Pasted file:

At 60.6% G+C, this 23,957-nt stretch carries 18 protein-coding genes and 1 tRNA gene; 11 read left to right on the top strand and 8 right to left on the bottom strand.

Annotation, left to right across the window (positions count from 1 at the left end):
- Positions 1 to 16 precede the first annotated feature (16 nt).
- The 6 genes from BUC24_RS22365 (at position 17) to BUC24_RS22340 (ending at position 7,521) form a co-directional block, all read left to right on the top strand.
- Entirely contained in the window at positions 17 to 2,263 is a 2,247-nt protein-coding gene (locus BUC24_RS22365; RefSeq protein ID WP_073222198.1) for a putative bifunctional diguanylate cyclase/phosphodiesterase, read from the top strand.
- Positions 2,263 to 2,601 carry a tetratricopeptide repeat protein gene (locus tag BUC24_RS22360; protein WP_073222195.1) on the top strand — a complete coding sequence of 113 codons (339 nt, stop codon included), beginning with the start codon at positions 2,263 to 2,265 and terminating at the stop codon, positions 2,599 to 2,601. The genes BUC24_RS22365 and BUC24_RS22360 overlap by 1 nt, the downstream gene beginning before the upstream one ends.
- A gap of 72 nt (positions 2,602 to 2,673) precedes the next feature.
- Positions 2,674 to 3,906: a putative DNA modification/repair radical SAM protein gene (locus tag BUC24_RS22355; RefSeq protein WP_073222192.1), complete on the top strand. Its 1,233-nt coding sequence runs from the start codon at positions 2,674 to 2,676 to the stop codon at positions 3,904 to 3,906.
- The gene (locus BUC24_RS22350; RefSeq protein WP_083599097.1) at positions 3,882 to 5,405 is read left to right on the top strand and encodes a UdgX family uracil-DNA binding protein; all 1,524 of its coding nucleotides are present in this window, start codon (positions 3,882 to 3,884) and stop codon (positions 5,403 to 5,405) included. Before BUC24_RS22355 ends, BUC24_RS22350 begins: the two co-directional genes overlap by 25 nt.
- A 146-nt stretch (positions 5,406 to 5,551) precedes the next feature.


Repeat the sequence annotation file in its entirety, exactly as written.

At 60.6% G+C, this 23,957-nt stretch carries 18 protein-coding genes and 1 tRNA gene; 11 read left to right on the top strand and 8 right to left on the bottom strand.

Annotation, left to right across the window (positions count from 1 at the left end):
- Positions 1 to 16 precede the first annotated feature (16 nt).
- The 6 genes from BUC24_RS22365 (at position 17) to BUC24_RS22340 (ending at position 7,521) form a co-directional block, all read left to right on the top strand.
- Entirely contained in the window at positions 17 to 2,263 is a 2,247-nt protein-coding gene (locus BUC24_RS22365; RefSeq protein ID WP_073222198.1) for a putative bifunctional diguanylate cyclase/phosphodiesterase, read from the top strand.
- Positions 2,263 to 2,601 carry a tetratricopeptide repeat protein gene (locus tag BUC24_RS22360; protein WP_073222195.1) on the top strand — a complete coding sequence of 113 codons (339 nt, stop codon included), beginning with the start codon at positions 2,263 to 2,265 and terminating at the stop codon, positions 2,599 to 2,601. The genes BUC24_RS22365 and BUC24_RS22360 overlap by 1 nt, the downstream gene beginning before the upstream one ends.
- A gap of 72 nt (positions 2,602 to 2,673) precedes the next feature.
- Positions 2,674 to 3,906: a putative DNA modification/repair radical SAM protein gene (locus tag BUC24_RS22355; RefSeq protein WP_073222192.1), complete on the top strand. Its 1,233-nt coding sequence runs from the start codon at positions 2,674 to 2,676 to the stop codon at positions 3,904 to 3,906.
- The gene (locus BUC24_RS22350; RefSeq protein WP_083599097.1) at positions 3,882 to 5,405 is read left to right on the top strand and encodes a UdgX family uracil-DNA binding protein; all 1,524 of its coding nucleotides are present in this window, start codon (positions 3,882 to 3,884) and stop codon (positions 5,403 to 5,405) included. Before BUC24_RS22355 ends, BUC24_RS22350 begins: the two co-directional genes overlap by 25 nt.
- A 146-nt stretch (positions 5,406 to 5,551) precedes the next feature.